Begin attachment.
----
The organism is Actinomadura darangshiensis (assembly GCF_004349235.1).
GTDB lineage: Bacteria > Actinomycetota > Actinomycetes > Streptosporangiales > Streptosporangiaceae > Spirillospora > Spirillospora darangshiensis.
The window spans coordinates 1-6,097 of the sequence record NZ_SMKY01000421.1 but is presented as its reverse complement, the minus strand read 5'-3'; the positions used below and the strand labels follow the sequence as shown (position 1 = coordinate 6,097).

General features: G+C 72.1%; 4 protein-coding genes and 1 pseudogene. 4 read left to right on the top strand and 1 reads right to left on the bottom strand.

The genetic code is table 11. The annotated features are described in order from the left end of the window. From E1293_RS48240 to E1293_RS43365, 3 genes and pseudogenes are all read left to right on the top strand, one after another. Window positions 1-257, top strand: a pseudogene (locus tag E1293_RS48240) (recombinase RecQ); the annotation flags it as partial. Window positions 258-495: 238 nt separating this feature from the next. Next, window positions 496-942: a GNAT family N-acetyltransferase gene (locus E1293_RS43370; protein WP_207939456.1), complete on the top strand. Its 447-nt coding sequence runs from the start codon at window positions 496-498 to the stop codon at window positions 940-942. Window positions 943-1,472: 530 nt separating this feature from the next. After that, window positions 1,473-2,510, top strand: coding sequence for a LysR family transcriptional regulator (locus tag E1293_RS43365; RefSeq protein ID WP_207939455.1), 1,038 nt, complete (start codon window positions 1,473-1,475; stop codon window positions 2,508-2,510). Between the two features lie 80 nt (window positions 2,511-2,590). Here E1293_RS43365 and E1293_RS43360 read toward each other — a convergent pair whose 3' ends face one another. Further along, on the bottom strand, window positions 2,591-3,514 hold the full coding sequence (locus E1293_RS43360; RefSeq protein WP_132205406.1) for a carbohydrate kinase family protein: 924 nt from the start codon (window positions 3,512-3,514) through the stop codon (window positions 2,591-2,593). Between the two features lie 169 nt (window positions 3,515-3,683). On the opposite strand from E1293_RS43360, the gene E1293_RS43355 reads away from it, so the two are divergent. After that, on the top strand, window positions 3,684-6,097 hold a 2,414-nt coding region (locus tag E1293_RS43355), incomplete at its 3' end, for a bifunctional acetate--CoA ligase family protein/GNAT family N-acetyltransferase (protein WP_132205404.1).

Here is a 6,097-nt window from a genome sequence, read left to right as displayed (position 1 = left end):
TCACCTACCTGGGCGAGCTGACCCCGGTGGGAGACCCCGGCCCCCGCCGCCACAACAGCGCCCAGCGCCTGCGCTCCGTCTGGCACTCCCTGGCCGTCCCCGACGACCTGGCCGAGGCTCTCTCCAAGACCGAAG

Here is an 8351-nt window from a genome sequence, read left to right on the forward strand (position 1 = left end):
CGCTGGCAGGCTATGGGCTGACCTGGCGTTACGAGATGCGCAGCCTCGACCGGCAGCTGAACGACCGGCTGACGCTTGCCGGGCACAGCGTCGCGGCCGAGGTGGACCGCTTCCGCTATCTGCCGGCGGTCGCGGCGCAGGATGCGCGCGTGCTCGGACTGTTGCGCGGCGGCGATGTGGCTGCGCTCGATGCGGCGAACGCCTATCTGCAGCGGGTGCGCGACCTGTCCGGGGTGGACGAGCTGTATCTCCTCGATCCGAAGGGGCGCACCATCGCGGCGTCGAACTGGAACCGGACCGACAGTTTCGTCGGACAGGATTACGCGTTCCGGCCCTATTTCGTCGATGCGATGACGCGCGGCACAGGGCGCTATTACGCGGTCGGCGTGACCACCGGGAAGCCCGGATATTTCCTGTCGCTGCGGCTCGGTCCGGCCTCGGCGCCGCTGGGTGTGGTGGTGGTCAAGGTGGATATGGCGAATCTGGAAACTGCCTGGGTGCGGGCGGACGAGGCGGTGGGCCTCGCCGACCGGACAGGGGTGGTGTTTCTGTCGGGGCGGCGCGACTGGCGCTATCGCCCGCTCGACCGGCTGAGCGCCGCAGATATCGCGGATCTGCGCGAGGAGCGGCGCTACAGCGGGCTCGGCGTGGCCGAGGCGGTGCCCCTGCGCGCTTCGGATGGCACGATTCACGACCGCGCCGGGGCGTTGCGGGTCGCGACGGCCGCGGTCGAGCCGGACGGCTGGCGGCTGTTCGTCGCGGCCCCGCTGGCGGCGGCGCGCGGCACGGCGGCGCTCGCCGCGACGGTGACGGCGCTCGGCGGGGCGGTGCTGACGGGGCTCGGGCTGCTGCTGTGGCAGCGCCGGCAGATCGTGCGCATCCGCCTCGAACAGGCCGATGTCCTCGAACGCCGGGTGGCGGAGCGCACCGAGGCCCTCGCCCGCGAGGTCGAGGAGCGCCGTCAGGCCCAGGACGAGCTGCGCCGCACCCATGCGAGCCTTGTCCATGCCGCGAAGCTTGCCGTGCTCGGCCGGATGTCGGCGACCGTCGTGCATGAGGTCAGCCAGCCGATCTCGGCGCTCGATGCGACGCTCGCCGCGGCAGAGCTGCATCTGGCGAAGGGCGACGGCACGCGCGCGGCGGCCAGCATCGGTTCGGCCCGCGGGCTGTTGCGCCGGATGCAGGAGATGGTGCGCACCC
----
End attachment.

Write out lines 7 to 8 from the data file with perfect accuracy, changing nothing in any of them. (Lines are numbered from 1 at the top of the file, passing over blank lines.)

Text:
TCACCTACCTGGGCGAGCTGACCCCGGTGGGAGACCCCGGCCCCCGCCGCCACAACAGCGCCCAGCGCCTGCGCTCCGTCTGGCACTCCCTGGCCGTCCCCGACGACCTGGCCGAGGCTCTCTCCAAGACCGAAG

Here is an 8351-nt window from a genome sequence, read left to right on the forward strand (position 1 = left end):